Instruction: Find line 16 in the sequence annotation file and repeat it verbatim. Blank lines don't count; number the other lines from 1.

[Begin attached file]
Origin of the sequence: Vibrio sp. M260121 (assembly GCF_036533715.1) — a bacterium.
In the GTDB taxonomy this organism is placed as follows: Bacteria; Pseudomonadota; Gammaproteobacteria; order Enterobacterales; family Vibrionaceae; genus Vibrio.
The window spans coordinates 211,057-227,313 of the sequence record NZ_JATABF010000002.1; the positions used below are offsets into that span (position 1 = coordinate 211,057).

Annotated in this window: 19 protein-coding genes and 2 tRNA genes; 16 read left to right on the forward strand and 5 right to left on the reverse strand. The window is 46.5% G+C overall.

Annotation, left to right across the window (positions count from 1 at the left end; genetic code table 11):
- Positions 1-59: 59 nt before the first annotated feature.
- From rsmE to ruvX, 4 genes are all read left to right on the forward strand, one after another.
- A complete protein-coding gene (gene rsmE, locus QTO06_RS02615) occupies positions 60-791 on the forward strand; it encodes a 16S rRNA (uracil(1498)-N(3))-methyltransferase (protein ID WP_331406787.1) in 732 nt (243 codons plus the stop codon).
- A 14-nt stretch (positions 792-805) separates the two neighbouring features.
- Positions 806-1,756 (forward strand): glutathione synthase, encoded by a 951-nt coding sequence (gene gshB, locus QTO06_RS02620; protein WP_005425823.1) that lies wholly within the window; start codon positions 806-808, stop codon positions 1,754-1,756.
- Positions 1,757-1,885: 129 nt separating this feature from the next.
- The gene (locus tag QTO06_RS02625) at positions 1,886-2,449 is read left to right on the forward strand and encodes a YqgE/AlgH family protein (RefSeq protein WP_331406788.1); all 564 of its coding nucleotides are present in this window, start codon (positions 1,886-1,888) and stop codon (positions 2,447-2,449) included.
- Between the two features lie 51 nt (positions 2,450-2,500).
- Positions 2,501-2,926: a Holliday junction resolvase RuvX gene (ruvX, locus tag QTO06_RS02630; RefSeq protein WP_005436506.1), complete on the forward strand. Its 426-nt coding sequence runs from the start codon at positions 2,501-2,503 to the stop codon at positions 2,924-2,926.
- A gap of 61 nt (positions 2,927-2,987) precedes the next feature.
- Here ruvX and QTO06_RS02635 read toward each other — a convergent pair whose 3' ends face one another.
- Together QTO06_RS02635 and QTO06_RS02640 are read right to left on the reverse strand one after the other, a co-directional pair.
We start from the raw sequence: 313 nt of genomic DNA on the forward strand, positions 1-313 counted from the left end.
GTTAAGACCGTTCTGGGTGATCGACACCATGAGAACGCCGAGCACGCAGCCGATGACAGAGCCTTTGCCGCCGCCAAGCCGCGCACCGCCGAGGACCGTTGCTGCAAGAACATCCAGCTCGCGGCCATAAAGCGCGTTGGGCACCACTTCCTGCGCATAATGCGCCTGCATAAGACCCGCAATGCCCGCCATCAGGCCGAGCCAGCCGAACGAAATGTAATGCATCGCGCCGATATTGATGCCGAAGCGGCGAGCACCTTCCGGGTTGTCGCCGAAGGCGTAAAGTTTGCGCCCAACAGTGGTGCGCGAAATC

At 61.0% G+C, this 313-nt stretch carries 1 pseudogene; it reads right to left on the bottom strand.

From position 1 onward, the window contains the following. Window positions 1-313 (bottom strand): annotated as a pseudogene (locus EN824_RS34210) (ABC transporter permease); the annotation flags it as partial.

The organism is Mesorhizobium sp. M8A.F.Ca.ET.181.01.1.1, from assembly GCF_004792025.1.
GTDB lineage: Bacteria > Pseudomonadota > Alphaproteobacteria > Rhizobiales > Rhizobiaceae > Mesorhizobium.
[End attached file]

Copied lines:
- Here ruvX and QTO06_RS02635 read toward each other — a convergent pair whose 3' ends face one another.